At the age of 80 and after years of battling illness, former Yankees
owner George Steinbrenner has passed away. Love him or hate him, Yankee fan or Yankee hater, you have to respect what he did for his organization and for the game of baseball.
I was born in New Jersey and one of my oldest memories as a child was being at Yankee Stadium. I remember, vividly, watching the Metro train pass behind the right field bleachers.
Years later, at the age of 14 and now living in California, I had a chance to go back to Yankee Stadium with my father for a special meet and greet with Hall of Fame Yankee Phil Rizzuto. But before we got to the suite where we would meet Mr. Rizzuto, we stood in a ground level hallway waiting for the elevator to take us up. When the elevator arrived and the doors opened, Mr. George Steinbrenner came walking out wearing his then typical turtleneck and sport coat.
My eyes instantly widened and I felt as if that moment couldn't really be happening.
Mr. Steinbrenner walked past with a few other members of the Yankees front office. I must have been no more than ten feet away.
I turned to my Dad and whispered, "Did you see that? God just walked by."
Now, referring to anyone as "God" seems wildly inappropriate, but think of it in the context of a 14-year-old kid who is in love with baseball and grew up a Yankee fan. George Steinbrenner was the god of the Yankees. He turned a franchise that hadn't drawn over two million in attendance since the early 50's into a perennial contender that would have only six losing seasons during his reign. All the while, turning the Yankees into one of the biggest brands on the planet.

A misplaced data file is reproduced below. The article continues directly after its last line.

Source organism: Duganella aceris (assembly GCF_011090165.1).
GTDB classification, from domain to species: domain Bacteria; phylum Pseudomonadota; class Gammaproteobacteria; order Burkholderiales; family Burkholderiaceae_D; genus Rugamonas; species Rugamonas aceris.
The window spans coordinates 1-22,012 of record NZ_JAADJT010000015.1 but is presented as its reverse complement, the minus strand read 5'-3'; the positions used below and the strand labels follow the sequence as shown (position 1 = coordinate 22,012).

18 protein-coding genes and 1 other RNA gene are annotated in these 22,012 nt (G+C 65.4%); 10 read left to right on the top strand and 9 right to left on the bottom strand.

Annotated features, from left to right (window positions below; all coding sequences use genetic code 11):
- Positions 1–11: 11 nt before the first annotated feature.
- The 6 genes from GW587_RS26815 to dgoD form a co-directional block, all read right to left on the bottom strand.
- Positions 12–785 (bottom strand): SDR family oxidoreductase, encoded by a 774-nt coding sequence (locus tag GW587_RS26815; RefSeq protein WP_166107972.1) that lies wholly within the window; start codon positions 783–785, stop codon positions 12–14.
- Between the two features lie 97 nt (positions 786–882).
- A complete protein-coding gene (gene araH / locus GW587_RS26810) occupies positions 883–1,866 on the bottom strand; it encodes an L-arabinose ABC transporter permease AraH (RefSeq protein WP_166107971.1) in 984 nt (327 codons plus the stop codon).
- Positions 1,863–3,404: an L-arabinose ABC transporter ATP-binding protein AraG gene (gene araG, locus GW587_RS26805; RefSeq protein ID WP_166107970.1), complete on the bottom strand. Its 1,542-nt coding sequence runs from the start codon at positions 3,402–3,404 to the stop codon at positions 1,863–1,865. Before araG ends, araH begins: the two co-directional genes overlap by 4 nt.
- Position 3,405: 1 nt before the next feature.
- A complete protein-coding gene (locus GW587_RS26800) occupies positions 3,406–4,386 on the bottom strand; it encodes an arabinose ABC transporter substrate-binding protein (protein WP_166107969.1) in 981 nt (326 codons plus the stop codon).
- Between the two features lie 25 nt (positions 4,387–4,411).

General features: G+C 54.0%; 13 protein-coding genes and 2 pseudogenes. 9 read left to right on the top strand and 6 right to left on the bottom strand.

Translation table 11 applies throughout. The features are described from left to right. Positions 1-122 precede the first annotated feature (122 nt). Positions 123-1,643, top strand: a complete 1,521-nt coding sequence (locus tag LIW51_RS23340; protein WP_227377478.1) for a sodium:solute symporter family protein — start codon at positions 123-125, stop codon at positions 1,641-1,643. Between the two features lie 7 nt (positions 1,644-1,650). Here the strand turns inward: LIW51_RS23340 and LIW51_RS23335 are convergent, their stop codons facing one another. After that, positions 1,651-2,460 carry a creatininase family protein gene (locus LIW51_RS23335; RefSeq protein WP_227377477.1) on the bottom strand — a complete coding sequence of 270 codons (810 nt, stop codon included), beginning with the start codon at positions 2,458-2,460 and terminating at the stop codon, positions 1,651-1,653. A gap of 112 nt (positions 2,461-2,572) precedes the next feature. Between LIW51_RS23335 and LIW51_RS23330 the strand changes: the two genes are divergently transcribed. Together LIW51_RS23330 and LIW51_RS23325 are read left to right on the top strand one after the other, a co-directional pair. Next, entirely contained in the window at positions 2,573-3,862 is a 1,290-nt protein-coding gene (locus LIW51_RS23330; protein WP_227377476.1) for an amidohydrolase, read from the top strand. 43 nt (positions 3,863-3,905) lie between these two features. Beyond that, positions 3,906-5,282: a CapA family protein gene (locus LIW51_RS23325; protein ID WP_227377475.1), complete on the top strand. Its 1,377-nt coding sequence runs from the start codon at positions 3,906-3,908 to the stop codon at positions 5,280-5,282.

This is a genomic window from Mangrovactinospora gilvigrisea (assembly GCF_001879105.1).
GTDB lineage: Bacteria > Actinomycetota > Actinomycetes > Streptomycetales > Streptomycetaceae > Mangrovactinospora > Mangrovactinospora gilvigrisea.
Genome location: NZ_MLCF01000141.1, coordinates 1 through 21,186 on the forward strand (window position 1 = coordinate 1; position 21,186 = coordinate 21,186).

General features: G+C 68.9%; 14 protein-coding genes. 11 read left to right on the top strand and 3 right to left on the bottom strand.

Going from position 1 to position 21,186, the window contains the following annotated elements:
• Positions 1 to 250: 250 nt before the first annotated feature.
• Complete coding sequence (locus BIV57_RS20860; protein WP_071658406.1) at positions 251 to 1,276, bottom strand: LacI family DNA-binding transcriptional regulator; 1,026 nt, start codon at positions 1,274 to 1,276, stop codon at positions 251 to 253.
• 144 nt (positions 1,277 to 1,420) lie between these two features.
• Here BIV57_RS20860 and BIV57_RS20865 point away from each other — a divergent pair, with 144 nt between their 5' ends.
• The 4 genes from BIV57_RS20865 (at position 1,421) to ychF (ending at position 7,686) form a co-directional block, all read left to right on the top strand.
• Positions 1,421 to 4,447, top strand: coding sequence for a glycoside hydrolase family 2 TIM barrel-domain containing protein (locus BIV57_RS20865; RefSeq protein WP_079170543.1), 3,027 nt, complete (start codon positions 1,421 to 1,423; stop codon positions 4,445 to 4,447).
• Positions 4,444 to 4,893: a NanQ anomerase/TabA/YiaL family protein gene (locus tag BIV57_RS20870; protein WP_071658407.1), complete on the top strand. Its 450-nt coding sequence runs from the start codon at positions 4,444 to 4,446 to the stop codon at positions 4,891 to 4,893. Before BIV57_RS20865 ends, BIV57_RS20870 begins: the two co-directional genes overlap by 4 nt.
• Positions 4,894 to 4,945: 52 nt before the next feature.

Reggie Jackson may have been the straw that stirred the drink, but George Steinbrenner prepared the ice cubes, distilled the vodka and squeezed the orange juice.
Today, it seems that owners are more interested in making money that winning. I get it. It is, after all, a business. But where's the passion? Do these owners really care about bringing a championship to their cities?
Maybe, maybe not, but passion to win and to win for the city of New York was never in question when it came to the Yankees' owner.
One time, George Steinbrenner passed me in a hallway at Yankee Stadium. There was no interaction, no glance, nothing. There was, however, the feeling that I was in the room with the greatest owner in sports history. The owner of the greatest team in sports.
That's exactly how I will remember him.
Charlie Saponara is the owner/author of fantasybaseball365.com and can be contacted at firstname.lastname@example.org. Follow FB365 on Twitter.